A panel of national and international R&E network leaders came together recently for “R&E Networks at a Crossroads” during CENIC’s 2019 Conference.
The Square Kilometer Array radio telescope — the largest scientific facility on Earth — will generate more data per day than the entire global Internet when it comes online in the mid-2020s. SKA will help search for Earth-like planets, signs of alien life, dark matter, and black holes. It will be 10,000 times more powerful than any telescope currently used.
The project represents a tremendous opportunity for science, but it comes with a massive challenge to provide unprecedented computing power and historic data networking capabilities. It’s an example of the ever-increasing demands on research and education networks that serve data-intensive projects. These days, R&E networks find themselves at a crossroads with demands at all-time highs and budgets that have not kept pace.
A panel of national and international R&E network leaders came together at CENIC’s 2019 Conference to discuss the challenges networks face and what they’re doing to provide the high-speed connectivity and customized services that bolster scientific discovery and promote digital access. R&E networks have helped researchers solve some of science’s biggest challenges in fields such as natural disaster mitigation, climate change, medicine, and information technology. Networks also help bridge the digital divide, and provide new opportunities for online education and workforce training.
“It’s important to tell our stories,” said Jen Leasure, president and CEO of The Quilt, a consortium representing R&E networks across the United States. “As R&E networks need to do a better job of telling our stories through outreach and education about the impact of these networks and their services.”
Panelists Carlos Casasús (CUDI), Louis Fox (CENIC), Jen Leasure (The Quilt), Inder Monga (ESnet), Howard Pfeffer (Internet2), and Tripti Sinha (MAX) agreed that one of the greatest assets of R&E networks is their ability to collaborate. While commercial Internet service providers are characterized by competition, R&E networks thrive because of collaboration is fundamental to their work: the science and education communities they serve are frequently unbounded by discipline, institution, or geographic borders. Moreover, by working together, R&E network members typically enjoy reduced costs, shared expertise, shared services, advanced security, increased buying power, and economies of scale.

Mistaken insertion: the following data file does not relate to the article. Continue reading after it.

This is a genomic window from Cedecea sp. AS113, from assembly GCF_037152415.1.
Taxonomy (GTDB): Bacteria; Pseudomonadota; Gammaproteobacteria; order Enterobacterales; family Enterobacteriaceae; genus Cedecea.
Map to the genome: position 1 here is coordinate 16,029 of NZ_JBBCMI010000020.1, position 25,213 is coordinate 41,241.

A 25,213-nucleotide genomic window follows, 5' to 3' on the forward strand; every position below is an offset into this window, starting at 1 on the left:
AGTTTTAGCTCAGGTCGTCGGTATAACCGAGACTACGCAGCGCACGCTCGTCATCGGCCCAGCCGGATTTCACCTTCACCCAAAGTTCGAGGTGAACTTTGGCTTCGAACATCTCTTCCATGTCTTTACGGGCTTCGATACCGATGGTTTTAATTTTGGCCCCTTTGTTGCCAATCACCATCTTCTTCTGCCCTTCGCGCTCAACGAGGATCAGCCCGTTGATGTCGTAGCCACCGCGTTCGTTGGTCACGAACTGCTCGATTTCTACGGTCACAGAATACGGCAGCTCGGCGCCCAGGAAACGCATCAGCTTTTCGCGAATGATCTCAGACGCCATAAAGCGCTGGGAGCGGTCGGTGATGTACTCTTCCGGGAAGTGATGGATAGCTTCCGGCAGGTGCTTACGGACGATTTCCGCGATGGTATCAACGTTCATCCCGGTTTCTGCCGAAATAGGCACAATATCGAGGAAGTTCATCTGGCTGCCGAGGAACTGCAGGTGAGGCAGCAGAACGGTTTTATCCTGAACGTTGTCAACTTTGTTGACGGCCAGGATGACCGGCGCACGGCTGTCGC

“Networks provide enormous capabilities and potential for serving all of the missions of our diverse research, education, library, arts and culture, health care, and government constituencies,” said Louis Fox, CENIC president and CEO. “We want to ensure that the valuable network resources and services we are entrusted to develop and operate serve these constituencies, help them further their work, and help them reach their most audacious and ambitious goals.”
Several leading networks are on the verge of major technology upgrades to support increasing traffic demands. The Department of Energy’s ESnet, the world’s fastest network for science, has experienced exponential traffic growth and is now moving more than a petabyte of data per week. As a result, ESnet is planning its next-generation architecture, ESnet6, which will deliver up to eight times more capacity. Internet2, the nation’s largest and fastest coast-to-coast R&E network infrastructure, saw traffic increase 2,500% between 2008 and 2016.
R&E networks drive innovation. Networks are designed to move huge amounts of data across the globe quickly, reliably, and securely, to accelerate scientific discovery that solves the big issues facing our world. R&E networks work together in a way that commercial providers cannot. “Research and education networks play a huge role in diminishing the gaps between the haves and have-nots,” said Carlos Casasús, director general of Mexico’s R&E network, CUDI (Corporación Universitaria para el Desarrollo de Internet).
Networking can supersede politics, and provide an important model for international collaboration. Seven countries signed an agreement in March to create a global governing body for the SKA telescope array. The body was modeled after CERN, Europe’s particle physics laboratory in Geneva, Switzerland. CERN’s scientific publications and resources are open source, freely available in a highly collaborative environment. It’s public science for the benefit of society.
At the center of CENIC’s work is its commitment to supporting the research and educational missions of its members. More than 20 million people, including the vast majority of K-20 students together with educators, researchers, and individuals at other vital public-serving institutions, rely on CENIC’s California Research and Education Network (CalREN) to connect with each other and the world. CENIC provides exceptional value in advanced networking based on our unique understanding and undivided attention to our users’ needs. We share our knowledge and serve as an advocate for public policy that advances broadband access for all.
Watch video of the complete panel discussion, “R&E Networks as a Crossroads,” from CENIC’s 2019 conference.
(Editor’s Note: The following has been re-published by permission from Quilt Member CENIC.)